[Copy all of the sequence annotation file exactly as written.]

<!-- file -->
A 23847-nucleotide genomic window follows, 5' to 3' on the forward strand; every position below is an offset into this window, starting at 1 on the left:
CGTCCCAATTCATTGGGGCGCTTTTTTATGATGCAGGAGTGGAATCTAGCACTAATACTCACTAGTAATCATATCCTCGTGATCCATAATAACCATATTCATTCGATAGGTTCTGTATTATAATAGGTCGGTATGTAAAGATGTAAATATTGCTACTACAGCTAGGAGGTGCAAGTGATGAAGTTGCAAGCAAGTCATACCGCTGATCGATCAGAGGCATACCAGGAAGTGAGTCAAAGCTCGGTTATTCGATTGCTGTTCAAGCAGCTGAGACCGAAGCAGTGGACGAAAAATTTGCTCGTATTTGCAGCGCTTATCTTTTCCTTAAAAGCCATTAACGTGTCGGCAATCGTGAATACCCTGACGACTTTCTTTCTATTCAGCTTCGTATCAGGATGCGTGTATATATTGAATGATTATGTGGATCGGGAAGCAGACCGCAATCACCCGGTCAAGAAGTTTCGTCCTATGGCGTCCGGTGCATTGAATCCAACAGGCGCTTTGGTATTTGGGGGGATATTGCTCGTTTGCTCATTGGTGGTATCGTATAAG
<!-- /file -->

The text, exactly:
A 23847-nucleotide genomic window follows, 5' to 3' on the forward strand; every position below is an offset into this window, starting at 1 on the left:
CGTCCCAATTCATTGGGGCGCTTTTTTATGATGCAGGAGTGGAATCTAGCACTAATACTCACTAGTAATCATATCCTCGTGATCCATAATAACCATATTCATTCGATAGGTTCTGTATTATAATAGGTCGGTATGTAAAGATGTAAATATTGCTACTACAGCTAGGAGGTGCAAGTGATGAAGTTGCAAGCAAGTCATACCGCTGATCGATCAGAGGCATACCAGGAAGTGAGTCAAAGCTCGGTTATTCGATTGCTGTTCAAGCAGCTGAGACCGAAGCAGTGGACGAAAAATTTGCTCGTATTTGCAGCGCTTATCTTTTCCTTAAAAGCCATTAACGTGTCGGCAATCGTGAATACCCTGACGACTTTCTTTCTATTCAGCTTCGTATCAGGATGCGTGTATATATTGAATGATTATGTGGATCGGGAAGCAGACCGCAATCACCCGGTCAAGAAGTTTCGTCCTATGGCGTCCGGTGCATTGAATCCAACAGGCGCTTTGGTATTTGGGGGGATATTGCTCGTTTGCTCATTGGTGGTATCGTATAAG